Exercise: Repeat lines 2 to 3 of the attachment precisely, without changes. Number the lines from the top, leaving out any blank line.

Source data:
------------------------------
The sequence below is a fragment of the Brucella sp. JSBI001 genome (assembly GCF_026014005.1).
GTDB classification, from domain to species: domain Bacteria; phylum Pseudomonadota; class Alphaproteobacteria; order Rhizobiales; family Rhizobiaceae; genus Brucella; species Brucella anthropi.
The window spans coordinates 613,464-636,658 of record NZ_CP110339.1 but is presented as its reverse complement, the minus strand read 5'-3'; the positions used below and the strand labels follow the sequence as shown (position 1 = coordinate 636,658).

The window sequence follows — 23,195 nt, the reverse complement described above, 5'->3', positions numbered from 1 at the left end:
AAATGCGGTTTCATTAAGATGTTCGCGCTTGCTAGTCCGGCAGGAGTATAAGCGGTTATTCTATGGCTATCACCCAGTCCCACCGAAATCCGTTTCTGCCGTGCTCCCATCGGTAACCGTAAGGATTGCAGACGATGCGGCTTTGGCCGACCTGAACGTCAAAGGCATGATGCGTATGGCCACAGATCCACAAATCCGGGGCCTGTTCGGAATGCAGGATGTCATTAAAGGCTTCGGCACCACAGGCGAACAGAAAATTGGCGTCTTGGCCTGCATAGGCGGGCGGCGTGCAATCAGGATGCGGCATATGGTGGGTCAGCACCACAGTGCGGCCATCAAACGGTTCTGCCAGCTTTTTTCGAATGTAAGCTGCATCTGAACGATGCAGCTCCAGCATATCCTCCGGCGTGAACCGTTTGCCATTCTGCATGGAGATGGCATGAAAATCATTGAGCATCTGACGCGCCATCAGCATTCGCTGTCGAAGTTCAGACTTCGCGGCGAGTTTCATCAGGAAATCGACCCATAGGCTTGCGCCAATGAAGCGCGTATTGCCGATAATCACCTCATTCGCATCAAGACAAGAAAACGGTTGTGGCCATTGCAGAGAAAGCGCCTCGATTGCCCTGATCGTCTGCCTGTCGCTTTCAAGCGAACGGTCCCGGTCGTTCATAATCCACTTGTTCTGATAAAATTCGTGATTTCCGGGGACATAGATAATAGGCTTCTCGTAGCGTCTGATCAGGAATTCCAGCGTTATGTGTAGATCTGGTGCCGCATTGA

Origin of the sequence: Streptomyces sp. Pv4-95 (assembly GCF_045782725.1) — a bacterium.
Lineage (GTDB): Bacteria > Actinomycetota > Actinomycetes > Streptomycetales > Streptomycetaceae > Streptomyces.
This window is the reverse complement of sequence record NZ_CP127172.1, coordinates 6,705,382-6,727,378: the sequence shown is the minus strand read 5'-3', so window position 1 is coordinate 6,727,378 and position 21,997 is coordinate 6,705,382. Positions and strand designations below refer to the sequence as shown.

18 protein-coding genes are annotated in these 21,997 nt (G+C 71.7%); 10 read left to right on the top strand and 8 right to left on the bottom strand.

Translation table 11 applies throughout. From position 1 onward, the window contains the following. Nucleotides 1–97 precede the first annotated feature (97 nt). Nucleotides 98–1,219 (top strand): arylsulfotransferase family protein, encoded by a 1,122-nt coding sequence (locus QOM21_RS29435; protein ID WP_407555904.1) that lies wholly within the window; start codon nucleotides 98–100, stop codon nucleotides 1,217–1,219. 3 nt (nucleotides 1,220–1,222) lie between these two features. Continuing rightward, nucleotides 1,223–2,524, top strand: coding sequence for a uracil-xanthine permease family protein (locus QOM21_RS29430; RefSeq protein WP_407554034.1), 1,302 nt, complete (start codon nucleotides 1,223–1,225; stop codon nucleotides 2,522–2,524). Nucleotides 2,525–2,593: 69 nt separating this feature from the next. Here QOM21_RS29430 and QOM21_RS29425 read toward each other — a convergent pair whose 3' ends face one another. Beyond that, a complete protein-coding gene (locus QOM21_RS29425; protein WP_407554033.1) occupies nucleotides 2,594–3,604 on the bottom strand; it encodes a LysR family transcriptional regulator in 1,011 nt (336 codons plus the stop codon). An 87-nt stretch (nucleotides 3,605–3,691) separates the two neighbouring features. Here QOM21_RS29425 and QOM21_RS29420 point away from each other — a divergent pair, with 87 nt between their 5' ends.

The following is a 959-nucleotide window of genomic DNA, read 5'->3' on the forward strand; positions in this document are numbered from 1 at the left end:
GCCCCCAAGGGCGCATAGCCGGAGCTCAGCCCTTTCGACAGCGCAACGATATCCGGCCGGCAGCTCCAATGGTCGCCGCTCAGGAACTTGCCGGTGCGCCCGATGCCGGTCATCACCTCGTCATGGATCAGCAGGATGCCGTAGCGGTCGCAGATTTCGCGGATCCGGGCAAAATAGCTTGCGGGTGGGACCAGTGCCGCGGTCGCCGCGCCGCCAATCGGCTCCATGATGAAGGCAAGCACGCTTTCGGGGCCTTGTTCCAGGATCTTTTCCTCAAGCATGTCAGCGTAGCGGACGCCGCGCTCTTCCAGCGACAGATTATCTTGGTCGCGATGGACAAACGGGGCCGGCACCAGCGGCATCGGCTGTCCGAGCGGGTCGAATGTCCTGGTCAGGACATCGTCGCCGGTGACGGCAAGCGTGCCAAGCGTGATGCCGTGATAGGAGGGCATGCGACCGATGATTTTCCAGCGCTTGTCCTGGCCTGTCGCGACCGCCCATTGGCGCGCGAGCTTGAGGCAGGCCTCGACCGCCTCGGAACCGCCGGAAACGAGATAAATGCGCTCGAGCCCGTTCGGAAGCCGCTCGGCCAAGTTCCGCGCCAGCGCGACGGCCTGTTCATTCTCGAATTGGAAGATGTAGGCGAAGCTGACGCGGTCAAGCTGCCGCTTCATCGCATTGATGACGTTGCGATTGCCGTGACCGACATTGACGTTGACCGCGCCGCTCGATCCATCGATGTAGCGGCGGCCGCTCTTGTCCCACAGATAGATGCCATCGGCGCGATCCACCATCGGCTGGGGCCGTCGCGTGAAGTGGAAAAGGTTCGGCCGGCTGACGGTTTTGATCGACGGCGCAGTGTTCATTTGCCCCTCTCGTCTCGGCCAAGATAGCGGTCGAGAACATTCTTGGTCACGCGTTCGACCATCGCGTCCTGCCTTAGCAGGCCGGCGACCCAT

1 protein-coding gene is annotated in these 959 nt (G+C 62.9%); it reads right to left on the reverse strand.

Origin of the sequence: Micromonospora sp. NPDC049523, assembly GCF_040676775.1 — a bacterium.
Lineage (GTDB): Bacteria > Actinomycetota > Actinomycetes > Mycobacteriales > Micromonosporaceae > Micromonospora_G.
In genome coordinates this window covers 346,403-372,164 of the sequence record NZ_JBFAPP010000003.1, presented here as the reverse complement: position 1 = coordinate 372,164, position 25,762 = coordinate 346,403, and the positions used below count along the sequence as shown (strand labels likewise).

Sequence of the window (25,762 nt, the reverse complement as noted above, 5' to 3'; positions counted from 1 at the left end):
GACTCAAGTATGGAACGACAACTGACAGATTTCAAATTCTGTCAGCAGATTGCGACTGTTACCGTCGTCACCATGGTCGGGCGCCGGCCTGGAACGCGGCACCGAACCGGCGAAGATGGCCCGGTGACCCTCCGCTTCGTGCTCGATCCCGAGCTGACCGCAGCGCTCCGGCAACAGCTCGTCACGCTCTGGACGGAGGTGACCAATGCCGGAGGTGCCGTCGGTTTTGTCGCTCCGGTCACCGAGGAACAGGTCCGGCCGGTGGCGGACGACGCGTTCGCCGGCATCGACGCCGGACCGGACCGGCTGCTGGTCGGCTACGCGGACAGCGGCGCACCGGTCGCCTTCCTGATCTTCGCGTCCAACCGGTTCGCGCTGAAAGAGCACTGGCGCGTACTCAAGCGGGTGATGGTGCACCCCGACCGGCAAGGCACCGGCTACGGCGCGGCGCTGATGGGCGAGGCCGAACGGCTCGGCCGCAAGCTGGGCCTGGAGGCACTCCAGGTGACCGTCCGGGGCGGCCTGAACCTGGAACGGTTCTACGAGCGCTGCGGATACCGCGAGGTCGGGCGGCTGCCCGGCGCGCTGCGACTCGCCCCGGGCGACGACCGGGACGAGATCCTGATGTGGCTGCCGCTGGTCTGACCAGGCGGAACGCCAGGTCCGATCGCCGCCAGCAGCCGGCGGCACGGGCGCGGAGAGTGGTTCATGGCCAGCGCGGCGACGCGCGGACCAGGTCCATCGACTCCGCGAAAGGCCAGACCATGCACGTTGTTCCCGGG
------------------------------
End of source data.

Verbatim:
GTDB classification, from domain to species: domain Bacteria; phylum Pseudomonadota; class Alphaproteobacteria; order Rhizobiales; family Rhizobiaceae; genus Brucella; species Brucella anthropi.
The window spans coordinates 613,464-636,658 of record NZ_CP110339.1 but is presented as its reverse complement, the minus strand read 5'-3'; the positions used below and the strand labels follow the sequence as shown (position 1 = coordinate 636,658).